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For a man who penned an unsettling play called “Doubt,” John Patrick Shanley is oddly reassuring. For starters, his kitchen is full of decorative signs reminding one to “Relax” and “Love,” some of them painted by Shanley himself in slightly wobbly script. He has a penchant for cozy plaid flannel shirts, does his own laundry at the laundromat and serves visitors sage tea in his Gramercy Park apartment, which, still unfinished from a recent renovation, is as messy as a college student’s. Finally, there is his laugh, which booms out anytime he thinks he’s spouted a particularly good line, usually at his own expense.
The 58-year-old is perfectly happy to laugh at himself when explaining why he was in such a panic when converting “Doubt” into a full-fledged screenplay, then going on to direct the movie, which stars Meryl Streep, Philip Seymour Hoffman, Amy Adams and stage actress Viola Davis. The film comes out Dec. 12 from Miramax. It wasn’t necessarily because the last film he helmed, 1990’s “Joe Versus the Volcano,” was a box-office flop — and if he feels the pressure to repeat his 1988 Oscar for writing “Moonstruck,” he doesn’t show it. “The IRS was hovering,” he explains, cracking up. “I had this one year where I just forgot to pay taxes and I had no idea. Then that bill came in and I was like, ‘Ho-ly mackerel, I better finish this screenplay.’” Peals of laughter.
This story first appeared in the December 4, 2008 issue of WWD. Subscribe Today.
Too bad that rewriting the Tony award-winning “Doubt,” a four-person play about two nuns who suspect a priest of “interfering” with the only black student at the parochial school, wasn’t that simple. “It was the hardest screenplay I’ve ever done,” says Shanley, who credits producer Scott Rudin with transferring the story from stage to screen. “I didn’t say this to Scott, but my reaction was, ‘Why this? Couldn’t it be an easier film?’” The challenges included adding scenes that brought offstage characters to life, creating the interactions between the priest and the boy and bringing movement to the naturally static world of a play.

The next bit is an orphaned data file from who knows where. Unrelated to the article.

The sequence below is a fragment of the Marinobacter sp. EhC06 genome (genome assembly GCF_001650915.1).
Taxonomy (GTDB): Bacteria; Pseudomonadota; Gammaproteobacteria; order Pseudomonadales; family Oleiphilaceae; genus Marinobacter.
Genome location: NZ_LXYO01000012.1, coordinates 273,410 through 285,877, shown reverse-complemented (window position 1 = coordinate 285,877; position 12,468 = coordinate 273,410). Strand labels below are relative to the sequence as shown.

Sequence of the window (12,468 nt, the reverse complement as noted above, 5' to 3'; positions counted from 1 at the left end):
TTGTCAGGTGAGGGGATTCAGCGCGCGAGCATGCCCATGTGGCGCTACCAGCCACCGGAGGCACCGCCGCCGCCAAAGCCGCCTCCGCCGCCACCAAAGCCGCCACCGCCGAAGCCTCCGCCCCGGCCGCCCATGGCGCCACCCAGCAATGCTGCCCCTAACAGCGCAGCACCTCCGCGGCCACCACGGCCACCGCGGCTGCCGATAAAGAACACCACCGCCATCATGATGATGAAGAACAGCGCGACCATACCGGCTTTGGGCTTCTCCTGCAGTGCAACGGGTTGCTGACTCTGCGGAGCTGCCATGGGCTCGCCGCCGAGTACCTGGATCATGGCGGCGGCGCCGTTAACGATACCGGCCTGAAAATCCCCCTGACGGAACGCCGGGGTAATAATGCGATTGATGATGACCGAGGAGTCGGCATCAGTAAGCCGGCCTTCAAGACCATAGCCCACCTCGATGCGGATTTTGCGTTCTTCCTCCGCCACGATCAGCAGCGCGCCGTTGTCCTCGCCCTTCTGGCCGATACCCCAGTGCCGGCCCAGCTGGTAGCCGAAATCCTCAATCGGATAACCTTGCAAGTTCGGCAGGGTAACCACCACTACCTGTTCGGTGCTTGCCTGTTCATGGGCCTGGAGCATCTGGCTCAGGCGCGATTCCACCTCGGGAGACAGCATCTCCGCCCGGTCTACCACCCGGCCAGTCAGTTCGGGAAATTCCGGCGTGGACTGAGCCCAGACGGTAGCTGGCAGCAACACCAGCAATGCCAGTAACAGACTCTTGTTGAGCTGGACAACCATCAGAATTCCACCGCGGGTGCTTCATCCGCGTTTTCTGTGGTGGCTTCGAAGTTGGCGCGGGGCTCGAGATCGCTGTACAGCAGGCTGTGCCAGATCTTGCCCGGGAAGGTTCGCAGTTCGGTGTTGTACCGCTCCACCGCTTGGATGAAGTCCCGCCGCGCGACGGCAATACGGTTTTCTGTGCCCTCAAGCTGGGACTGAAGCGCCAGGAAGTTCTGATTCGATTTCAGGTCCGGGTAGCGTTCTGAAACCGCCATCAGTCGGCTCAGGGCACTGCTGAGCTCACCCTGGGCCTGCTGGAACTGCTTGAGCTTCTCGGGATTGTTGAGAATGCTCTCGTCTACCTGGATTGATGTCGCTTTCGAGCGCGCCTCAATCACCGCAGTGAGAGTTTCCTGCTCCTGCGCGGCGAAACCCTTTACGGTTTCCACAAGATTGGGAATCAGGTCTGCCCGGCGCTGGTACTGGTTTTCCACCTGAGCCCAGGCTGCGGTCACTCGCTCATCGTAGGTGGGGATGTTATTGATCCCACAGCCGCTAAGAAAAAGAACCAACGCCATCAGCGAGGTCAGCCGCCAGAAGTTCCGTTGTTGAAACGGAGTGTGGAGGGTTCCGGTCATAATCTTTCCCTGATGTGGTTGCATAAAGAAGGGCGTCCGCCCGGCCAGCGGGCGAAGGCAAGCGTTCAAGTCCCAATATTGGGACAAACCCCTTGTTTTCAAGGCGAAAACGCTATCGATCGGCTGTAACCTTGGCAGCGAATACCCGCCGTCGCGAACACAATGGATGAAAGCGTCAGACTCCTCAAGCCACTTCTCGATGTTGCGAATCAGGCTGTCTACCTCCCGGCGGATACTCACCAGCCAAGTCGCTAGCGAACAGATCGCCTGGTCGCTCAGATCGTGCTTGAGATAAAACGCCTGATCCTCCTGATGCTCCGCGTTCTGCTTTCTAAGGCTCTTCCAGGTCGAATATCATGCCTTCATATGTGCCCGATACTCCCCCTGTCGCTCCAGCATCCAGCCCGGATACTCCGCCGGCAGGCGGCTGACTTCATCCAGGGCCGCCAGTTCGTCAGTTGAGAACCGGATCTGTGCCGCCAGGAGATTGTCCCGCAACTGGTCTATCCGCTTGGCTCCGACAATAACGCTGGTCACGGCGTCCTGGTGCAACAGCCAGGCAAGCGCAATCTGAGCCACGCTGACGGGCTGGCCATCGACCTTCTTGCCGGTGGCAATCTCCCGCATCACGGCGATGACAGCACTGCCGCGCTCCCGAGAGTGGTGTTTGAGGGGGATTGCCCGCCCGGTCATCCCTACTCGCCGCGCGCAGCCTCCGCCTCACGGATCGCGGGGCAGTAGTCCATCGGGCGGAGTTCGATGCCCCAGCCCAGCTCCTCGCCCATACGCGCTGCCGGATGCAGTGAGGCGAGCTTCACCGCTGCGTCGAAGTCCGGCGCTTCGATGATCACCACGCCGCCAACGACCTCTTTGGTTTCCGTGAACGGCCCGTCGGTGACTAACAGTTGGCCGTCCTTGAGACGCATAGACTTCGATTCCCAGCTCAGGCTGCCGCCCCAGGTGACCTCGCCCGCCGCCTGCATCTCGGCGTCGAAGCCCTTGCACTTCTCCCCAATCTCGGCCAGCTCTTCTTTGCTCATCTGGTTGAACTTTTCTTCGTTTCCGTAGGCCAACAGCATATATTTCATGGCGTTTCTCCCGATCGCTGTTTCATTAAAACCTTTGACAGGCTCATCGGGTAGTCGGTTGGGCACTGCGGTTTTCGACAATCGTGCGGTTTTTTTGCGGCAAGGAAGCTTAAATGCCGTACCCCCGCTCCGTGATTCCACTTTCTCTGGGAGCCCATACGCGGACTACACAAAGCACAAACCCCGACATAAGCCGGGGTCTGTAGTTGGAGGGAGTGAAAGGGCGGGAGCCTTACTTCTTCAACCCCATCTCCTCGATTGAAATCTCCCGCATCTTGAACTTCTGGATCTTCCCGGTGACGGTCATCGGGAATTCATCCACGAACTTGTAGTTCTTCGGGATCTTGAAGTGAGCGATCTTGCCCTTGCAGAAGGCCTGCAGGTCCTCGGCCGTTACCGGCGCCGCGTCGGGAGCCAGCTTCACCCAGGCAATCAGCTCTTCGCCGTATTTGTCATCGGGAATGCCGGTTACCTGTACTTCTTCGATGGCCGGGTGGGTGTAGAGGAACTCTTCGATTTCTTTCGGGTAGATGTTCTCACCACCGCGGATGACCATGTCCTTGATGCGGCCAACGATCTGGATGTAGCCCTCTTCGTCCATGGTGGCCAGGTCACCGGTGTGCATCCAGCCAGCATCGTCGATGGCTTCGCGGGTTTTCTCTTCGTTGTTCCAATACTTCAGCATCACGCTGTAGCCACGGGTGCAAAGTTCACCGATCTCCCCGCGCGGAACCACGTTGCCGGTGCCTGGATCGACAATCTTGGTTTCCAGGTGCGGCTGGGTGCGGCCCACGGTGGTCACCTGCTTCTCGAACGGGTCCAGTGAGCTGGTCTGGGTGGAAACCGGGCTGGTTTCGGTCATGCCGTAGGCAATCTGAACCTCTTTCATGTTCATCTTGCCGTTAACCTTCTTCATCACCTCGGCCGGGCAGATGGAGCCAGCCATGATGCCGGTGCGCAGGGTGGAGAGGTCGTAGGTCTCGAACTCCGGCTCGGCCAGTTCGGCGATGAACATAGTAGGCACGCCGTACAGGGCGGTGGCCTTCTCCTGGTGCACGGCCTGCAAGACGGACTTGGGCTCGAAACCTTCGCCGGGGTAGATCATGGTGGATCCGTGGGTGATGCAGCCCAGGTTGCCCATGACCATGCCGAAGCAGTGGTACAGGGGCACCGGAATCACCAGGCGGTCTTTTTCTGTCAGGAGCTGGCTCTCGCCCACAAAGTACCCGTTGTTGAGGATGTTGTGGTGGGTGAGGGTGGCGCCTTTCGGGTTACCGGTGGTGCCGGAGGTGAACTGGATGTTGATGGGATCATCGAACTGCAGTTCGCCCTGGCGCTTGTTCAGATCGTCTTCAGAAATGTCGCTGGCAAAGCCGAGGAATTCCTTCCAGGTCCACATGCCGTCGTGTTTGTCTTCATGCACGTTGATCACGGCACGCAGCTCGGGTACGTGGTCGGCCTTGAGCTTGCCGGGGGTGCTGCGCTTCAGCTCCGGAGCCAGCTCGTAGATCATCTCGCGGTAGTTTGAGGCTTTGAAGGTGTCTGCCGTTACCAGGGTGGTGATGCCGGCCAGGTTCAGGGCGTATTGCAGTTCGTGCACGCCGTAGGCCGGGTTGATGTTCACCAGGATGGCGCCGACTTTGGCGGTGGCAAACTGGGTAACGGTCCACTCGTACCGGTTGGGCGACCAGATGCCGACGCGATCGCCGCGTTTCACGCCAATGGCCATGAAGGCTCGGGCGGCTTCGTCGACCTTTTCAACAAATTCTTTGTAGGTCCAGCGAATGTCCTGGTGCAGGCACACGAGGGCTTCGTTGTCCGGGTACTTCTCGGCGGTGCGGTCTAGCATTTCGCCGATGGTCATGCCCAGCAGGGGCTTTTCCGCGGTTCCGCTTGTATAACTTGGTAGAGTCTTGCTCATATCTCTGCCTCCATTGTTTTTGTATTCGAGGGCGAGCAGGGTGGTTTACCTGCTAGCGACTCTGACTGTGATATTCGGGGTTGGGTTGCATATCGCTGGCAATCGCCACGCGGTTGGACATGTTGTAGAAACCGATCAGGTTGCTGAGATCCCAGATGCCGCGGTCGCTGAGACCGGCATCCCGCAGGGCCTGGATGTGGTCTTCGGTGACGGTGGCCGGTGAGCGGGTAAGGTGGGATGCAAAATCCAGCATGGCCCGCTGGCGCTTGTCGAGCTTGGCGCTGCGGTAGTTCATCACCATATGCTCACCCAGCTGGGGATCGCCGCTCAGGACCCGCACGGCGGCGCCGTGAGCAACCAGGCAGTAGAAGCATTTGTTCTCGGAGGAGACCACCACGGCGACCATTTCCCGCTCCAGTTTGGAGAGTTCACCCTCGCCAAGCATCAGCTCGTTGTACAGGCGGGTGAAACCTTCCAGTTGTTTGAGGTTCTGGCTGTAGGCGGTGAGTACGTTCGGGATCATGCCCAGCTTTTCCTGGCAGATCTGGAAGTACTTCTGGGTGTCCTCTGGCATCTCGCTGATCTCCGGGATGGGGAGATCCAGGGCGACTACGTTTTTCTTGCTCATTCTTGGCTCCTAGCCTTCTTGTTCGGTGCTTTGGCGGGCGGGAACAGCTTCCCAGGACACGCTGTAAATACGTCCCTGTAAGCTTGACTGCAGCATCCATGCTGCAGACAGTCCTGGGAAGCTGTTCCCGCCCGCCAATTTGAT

As for Shanley’s return to the director’s chair after an 18-year hiatus, he didn’t hesitate to accept, though he admits to a few nerves during the shoot. “Anyone who takes on the directing of a film, unless you are dead, is going to be nervous. It’s a big job and it’s really easy to make a big mistake. There are a lot of different ways you can go down,” he says, perhaps recalling “Joe Versus the Volcano,” which left him “burned out.” It helped that for “Doubt” he had stars like Streep and Hoffman, who he cast for the simple reason that “I knew he would make Meryl sweat. There was no way she was going to wipe the floor with Phil. He’s like a brick wall coming at you,” says Shanley, who first began writing plays while at New York University.